Initially we tested whether adenosine can increase IL-1β production above that produced by lipopolysaccharide (LPS) and ATP, both of which activate signals 1 and 2, respectively. The combination of LPS and ATP resulted in a high level of IL-1β production as assayed 5 h after ATP, and this was significantly increased by adenosine (Fig. 1a). To confirm that metabolites such as inosine produced via the degradation of adenosine were not responsible for the elevated IL-1β, the metabolism of adenosine from cellular sources was inhibited by using the adenosine deaminase inhibitor EHNA (erythro-9-(2-hydroxy-3-nonyl) adenine, and this also resulted in a significant increase in IL-1β production (Fig. 1a)12. Of note, adenosine and EHNA in the absence of either LPS or ATP did not result in any detectable IL-1β. To determine the effect of experimentally reducing adenosine concentration, adenosine deaminase was added, resulting in a significant reduction in IL-1β release (Fig. 1a).
A time course was performed, and a sustained increase in IL-1β production by inhibition of adenosine deaminase was demonstrated (Fig. 1b). To further confirm that adenosine metabolites were not responsible for the increase in IL-1β via some other pathways, the non-degradable pan-adenosine receptor agonist NECA (5′-N-ethylcarboxamidoadenosine) was used, and also stimulated an increase in IL-1β production in LPS and ATP, and time-dependent manner (Fig. 1c). The IL-1 receptor uses the same Myd88 adaptor protein used by most TLRs and can increase IL-1β production via an autocrine loop13. To rule out that NECA was enhancing this autocrine pathway, we demonstrated that NECA can increase IL-1β production in macrophages from wild-type and IL-1 receptor-deficient mice to a similar degree (Fig. 1e)13. We next tested whether this phenomenon had applicability to other types of macrophages. LPS and ATP induced stimulation of bone marrow-derived macrophages and Kupffer cells (KCs), resulting in the production of IL-1β, and this was significantly increased by NECA (Supplementary Fig. S1). Cell death was examined by the assay of lactate dehydrogenase release and did not show correlation with the secretion of IL-1β in the presence or absence of EHNA, indicating that differences in macrophage survival are not the reason for the increased IL-1β production (Fig. 1f).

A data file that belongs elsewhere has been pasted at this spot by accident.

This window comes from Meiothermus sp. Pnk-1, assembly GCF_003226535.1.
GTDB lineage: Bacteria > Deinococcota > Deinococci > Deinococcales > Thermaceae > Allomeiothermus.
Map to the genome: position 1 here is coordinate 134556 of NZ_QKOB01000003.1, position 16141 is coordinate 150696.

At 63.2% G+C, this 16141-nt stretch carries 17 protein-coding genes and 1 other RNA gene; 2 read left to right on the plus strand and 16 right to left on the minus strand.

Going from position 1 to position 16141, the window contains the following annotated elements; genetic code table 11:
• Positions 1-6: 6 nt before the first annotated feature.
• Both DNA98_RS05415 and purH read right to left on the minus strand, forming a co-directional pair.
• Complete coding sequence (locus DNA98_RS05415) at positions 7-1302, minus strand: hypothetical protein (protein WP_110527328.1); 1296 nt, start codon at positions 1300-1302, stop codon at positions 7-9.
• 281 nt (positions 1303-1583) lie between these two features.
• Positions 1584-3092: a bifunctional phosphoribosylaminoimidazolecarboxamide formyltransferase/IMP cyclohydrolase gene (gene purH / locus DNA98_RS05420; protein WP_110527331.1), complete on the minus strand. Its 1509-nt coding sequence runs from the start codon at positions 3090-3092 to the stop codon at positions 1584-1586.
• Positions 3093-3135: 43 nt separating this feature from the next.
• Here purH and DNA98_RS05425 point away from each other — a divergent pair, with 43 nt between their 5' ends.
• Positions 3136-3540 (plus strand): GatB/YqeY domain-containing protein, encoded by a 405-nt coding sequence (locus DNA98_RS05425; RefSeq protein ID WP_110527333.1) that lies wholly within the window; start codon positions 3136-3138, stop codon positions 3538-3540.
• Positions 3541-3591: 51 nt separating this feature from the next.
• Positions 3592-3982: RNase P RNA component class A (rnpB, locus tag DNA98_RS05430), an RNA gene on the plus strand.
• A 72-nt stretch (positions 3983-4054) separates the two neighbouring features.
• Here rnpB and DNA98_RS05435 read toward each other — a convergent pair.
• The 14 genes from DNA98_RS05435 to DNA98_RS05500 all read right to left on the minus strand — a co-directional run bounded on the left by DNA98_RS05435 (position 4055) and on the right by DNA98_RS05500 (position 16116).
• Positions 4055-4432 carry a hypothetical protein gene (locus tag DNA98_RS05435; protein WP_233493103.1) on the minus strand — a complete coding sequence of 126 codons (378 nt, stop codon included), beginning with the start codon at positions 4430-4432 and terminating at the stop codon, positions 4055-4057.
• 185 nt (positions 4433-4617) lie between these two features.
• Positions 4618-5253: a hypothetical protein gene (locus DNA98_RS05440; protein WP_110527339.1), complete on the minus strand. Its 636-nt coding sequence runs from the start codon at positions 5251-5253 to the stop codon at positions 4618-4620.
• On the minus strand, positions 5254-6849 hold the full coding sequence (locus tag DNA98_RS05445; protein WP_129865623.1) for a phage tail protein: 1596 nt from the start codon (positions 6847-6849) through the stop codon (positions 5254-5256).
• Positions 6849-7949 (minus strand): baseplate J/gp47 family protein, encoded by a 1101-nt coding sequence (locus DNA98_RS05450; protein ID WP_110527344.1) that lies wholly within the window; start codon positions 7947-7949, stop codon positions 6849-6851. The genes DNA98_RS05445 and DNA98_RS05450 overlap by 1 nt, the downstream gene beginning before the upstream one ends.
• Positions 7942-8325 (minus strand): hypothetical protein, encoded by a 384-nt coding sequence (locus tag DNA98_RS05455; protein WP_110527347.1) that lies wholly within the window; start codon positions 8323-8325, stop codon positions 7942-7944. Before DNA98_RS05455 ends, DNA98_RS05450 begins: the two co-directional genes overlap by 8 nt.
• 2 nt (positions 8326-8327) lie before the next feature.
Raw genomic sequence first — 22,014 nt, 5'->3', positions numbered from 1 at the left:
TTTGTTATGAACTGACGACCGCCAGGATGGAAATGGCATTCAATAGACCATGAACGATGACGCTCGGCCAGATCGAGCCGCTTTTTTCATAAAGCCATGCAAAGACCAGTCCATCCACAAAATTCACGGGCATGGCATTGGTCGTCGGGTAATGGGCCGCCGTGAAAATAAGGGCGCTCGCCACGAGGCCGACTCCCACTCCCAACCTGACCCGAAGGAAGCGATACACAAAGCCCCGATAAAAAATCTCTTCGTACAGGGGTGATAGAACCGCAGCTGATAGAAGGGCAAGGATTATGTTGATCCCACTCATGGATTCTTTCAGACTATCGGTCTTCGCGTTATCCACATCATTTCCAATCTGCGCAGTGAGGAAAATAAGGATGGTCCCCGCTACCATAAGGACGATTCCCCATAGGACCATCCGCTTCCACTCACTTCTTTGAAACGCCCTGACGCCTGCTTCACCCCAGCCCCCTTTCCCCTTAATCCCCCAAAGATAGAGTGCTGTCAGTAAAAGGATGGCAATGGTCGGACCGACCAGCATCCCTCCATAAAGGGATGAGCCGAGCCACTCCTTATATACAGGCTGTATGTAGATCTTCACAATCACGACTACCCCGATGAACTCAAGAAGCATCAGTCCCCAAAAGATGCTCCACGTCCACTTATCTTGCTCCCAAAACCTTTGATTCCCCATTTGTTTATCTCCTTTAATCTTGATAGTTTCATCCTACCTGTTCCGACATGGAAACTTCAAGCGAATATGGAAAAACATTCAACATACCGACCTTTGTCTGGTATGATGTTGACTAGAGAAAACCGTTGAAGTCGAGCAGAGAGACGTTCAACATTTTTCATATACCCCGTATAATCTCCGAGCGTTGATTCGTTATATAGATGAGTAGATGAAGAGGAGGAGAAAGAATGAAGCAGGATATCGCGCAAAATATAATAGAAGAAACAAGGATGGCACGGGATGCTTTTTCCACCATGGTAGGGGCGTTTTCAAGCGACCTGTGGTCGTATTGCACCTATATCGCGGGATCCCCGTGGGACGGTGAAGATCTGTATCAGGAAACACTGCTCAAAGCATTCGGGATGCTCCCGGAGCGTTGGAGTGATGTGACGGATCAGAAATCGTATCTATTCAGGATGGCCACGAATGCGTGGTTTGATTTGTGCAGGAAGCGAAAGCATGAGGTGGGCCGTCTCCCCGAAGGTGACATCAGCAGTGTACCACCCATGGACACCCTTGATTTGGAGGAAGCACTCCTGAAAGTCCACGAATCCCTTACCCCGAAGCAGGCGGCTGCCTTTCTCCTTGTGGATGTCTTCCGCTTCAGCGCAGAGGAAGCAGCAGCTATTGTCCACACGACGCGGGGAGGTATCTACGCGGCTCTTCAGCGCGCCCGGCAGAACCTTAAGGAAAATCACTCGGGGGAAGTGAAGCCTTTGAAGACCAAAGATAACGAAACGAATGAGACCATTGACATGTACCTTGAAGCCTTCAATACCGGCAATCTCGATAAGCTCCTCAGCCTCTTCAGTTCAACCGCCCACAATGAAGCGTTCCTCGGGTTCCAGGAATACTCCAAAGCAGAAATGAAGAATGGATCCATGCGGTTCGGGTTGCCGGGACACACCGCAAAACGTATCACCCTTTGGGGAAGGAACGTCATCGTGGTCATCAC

The effect of the adenosine pathway on the production of other cytokines was tested and the inhibition of adenosine deaminase resulted in a reduction in the production of tumour necrosis factor (TNF)-α, no effect on IL-10 and an increase in IFN-γ (Fig. 1g–i). We next tested whether the observed increase in IL-1β production was dependent on caspase-1, NLRP3, ASC and P2x7 receptor. In the absence of any of these molecules, stimulation of the adenosine signal by adding the pan-adenosine receptor agonist (NECA) or inhibiting adenosine deaminase (EHNA) did not result in significant production of IL-1β by LPS and ATP (Fig. 1j). NECA also increased IL-1β production by the combination of LPS and monosodium urate (MSU) crystals (Supplementary Fig. S2a). This was supported by data from different manipulations with the inhibition of adenosine metabolism resulting in an increase in CpG-B- and ATP-induced increase in IL-1β (Supplementary Fig. S2b). The reverse question of the contribution of A2A receptor signalling to IL-1β production was tested by using the A2A receptor antagonist ZM241385 in inflammasome activation by a variety of stimuli (CpG-B and ATP, Pam3 and ATP, LPS and beads, LPS and MSU and liver cell lysate) (Supplementary Fig. S2c–g). Finally, the contribution of A2A receptor signalling in vivo was tested in the inflammasome-dependent model of MSU induced intraperitoneal sterile inflammation, which demonstrated a significant reduction in the presence of A2A receptor antagonism (Supplementary Fig. S2h). These data show that activation of an adenosine pathway enhances the amount and duration of LPS and ATP induced IL-1β production in a NLRP3 inflammasome-dependent manner, and this is not because of an IL-1β autocrine loop.
A2A receptor activation amplifies signal 1 and 2 pathways